A source told Reuters that the new reshape of the company would not only shake up the structure but also the culture and “type of company we want to be”, as the company fancies investments into the power and renewable sector with historical low margins, and also competition from other oil companies seeking to go green.

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(READ MORE: Warehousing and logistics: Key to the success of deregulation in Nigeria)

Shell is seeking to cut 40% of operating costs in its upstream oil and gas to make the new vision possible and focus on just key assets in Nigeria, Gulf of Mexico and others.

In the Downstream sector, Shell also plans on cutting costs in its fuel stations business with about 45,000 in service. A spokeswoman from the company announced that a cost competitive total strategic view of the organization is in place, “which intends to ensure we are set up to thrive throughout the energy transition and be a simpler organization.”

READ: Banks’ loans to private sector increase by N3.50 trillion in one year – CBN

CEO, Van Beurden said Shell would deliver $billion in its cost savings drive by Marche 2021, which includes suspended bonuses and job cuts. Shell also plans to reduce it refineries from 17 to 10 and announced plans of selling 3.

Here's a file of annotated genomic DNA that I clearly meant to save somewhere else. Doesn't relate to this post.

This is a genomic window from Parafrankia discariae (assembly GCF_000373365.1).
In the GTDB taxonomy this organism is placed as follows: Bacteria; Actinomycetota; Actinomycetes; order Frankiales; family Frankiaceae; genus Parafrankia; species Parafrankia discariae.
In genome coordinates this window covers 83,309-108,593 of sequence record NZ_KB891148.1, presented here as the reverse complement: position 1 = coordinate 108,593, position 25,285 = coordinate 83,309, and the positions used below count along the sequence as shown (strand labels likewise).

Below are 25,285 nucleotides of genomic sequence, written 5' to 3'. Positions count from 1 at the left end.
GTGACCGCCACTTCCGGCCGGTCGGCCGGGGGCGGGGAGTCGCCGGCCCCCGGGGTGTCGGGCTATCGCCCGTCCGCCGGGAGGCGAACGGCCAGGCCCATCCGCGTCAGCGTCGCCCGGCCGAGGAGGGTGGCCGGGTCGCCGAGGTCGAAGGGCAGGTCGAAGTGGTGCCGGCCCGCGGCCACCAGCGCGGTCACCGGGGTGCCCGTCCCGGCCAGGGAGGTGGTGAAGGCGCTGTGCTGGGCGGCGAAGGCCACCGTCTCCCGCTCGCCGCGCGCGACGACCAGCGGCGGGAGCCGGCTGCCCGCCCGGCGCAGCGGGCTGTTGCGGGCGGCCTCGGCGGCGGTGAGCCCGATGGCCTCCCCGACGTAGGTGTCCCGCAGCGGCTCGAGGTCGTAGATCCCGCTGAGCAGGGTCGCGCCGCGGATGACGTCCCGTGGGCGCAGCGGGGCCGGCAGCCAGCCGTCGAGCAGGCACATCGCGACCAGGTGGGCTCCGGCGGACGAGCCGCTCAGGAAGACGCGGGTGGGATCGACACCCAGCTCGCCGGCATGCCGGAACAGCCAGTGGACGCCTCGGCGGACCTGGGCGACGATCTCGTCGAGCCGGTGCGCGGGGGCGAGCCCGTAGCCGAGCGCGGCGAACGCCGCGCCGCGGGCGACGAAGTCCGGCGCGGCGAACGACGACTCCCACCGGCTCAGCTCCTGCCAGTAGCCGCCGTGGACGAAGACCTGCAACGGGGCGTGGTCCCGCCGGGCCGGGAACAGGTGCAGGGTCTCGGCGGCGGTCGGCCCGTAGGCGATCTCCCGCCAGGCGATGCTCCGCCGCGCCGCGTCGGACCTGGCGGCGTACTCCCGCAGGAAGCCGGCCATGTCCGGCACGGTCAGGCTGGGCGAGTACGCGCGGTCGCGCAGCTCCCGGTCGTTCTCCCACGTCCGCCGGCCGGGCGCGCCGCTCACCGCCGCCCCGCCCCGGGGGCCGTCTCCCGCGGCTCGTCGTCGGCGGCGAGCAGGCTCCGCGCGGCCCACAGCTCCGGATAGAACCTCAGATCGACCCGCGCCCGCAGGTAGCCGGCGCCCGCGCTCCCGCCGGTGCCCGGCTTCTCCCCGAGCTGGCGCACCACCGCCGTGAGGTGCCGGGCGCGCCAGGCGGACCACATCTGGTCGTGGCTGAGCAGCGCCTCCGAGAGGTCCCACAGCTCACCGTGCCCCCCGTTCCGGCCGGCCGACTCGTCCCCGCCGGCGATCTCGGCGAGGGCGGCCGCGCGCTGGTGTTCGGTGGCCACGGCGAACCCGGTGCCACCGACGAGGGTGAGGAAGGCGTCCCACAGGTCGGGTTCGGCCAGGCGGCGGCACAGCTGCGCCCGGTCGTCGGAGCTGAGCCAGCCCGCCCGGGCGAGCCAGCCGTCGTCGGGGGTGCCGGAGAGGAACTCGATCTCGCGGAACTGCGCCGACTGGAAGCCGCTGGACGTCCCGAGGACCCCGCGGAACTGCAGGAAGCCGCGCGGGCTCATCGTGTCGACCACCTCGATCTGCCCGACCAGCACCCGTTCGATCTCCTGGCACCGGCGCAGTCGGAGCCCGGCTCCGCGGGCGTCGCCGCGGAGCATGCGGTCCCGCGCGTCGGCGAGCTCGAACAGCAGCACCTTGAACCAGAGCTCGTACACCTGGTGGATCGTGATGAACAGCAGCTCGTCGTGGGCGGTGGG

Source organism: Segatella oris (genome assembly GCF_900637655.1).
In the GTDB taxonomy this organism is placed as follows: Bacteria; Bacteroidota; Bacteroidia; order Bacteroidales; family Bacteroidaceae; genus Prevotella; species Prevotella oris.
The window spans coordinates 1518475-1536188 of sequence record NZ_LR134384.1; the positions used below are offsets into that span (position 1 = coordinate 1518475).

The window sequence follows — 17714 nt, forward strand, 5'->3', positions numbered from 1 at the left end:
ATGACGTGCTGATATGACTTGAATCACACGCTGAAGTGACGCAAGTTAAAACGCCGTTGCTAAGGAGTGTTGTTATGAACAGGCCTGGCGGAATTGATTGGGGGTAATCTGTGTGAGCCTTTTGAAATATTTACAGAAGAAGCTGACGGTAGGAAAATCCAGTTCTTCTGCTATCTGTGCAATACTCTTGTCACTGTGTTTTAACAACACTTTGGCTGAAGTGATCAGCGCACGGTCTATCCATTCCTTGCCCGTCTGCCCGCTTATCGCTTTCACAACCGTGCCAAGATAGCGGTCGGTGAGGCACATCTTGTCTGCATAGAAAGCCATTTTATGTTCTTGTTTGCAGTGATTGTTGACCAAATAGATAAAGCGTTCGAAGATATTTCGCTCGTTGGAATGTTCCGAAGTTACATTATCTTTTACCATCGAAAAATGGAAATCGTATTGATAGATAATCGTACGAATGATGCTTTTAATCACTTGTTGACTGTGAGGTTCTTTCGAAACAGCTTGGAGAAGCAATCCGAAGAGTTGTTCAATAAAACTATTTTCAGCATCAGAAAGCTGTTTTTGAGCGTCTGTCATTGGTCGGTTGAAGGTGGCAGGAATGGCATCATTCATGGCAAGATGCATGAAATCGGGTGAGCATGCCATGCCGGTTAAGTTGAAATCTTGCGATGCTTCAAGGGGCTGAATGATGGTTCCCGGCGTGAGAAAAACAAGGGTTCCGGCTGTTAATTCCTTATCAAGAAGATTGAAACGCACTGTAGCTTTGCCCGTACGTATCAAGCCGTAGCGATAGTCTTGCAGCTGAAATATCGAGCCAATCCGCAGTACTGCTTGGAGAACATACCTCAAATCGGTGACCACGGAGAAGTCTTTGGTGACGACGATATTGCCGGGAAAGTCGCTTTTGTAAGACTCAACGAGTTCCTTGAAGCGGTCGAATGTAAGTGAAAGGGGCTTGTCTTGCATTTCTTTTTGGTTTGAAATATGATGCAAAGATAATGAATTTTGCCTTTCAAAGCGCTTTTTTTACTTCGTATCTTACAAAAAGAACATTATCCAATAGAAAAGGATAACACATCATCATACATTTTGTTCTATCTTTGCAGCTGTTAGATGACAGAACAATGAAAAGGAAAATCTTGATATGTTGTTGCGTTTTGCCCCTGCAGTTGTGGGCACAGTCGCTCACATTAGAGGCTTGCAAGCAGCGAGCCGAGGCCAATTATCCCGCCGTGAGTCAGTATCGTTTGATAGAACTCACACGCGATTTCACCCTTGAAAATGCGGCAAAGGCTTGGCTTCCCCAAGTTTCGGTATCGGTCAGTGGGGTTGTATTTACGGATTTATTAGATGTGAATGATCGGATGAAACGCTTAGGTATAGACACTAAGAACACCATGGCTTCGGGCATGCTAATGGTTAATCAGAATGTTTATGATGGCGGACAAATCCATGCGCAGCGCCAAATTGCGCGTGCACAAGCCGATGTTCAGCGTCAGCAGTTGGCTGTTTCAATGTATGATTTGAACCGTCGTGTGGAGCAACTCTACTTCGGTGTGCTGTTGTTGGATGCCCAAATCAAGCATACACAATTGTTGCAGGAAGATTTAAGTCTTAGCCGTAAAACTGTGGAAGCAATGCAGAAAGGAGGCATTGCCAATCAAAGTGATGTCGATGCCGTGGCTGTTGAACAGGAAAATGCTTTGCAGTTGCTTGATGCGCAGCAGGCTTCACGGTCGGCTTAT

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Coronavirus

WHO approves protocol for phase 3 clinical trials for COVID-19 herbal medicine

A COVID-19 herbal medicine has gained approval by WHO for phase 3 clinical trial.

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The World Health Organization (WHO), in collaboration with the African Centre for Disease Control and Prevention and the African Union Commission for Social Affairs, has approved a protocol for phase 3 clinical trials of herbal medicine for Covid-19.

The Regional Expert Committee on Traditional Medicine for Covid-19, which was formed by the 3 institutions, while giving the approval also endorsed a charter and terms of reference for the establishment of a data and safety monitoring board for herbal medicine clinical trials.